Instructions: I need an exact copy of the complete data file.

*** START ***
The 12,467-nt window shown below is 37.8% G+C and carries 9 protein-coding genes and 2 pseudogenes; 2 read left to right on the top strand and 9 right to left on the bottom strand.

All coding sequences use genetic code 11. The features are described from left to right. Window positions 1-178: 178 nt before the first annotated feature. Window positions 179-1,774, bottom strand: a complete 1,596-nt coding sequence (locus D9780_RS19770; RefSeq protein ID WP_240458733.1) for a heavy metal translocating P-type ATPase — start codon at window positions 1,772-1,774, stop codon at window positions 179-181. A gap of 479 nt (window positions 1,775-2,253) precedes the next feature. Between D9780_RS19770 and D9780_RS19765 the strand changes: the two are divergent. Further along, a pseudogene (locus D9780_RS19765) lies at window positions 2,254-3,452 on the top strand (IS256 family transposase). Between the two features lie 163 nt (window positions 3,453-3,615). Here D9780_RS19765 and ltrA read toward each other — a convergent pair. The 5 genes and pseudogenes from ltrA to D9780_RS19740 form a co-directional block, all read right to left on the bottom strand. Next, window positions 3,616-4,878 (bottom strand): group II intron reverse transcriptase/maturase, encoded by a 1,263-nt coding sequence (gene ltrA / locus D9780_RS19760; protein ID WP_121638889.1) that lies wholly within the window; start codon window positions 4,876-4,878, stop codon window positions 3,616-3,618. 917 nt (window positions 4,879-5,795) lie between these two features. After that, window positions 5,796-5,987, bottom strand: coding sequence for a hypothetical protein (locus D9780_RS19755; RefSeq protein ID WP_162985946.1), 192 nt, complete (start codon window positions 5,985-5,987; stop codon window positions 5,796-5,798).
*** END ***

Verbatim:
The 12,467-nt window shown below is 37.8% G+C and carries 9 protein-coding genes and 2 pseudogenes; 2 read left to right on the top strand and 9 right to left on the bottom strand.

All coding sequences use genetic code 11. The features are described from left to right. Window positions 1-178: 178 nt before the first annotated feature. Window positions 179-1,774, bottom strand: a complete 1,596-nt coding sequence (locus D9780_RS19770; RefSeq protein ID WP_240458733.1) for a heavy metal translocating P-type ATPase — start codon at window positions 1,772-1,774, stop codon at window positions 179-181. A gap of 479 nt (window positions 1,775-2,253) precedes the next feature. Between D9780_RS19770 and D9780_RS19765 the strand changes: the two are divergent. Further along, a pseudogene (locus D9780_RS19765) lies at window positions 2,254-3,452 on the top strand (IS256 family transposase). Between the two features lie 163 nt (window positions 3,453-3,615). Here D9780_RS19765 and ltrA read toward each other — a convergent pair. The 5 genes and pseudogenes from ltrA to D9780_RS19740 form a co-directional block, all read right to left on the bottom strand. Next, window positions 3,616-4,878 (bottom strand): group II intron reverse transcriptase/maturase, encoded by a 1,263-nt coding sequence (gene ltrA / locus D9780_RS19760; protein ID WP_121638889.1) that lies wholly within the window; start codon window positions 4,876-4,878, stop codon window positions 3,616-3,618. 917 nt (window positions 4,879-5,795) lie between these two features. After that, window positions 5,796-5,987, bottom strand: coding sequence for a hypothetical protein (locus D9780_RS19755; RefSeq protein ID WP_162985946.1), 192 nt, complete (start codon window positions 5,985-5,987; stop codon window positions 5,796-5,798).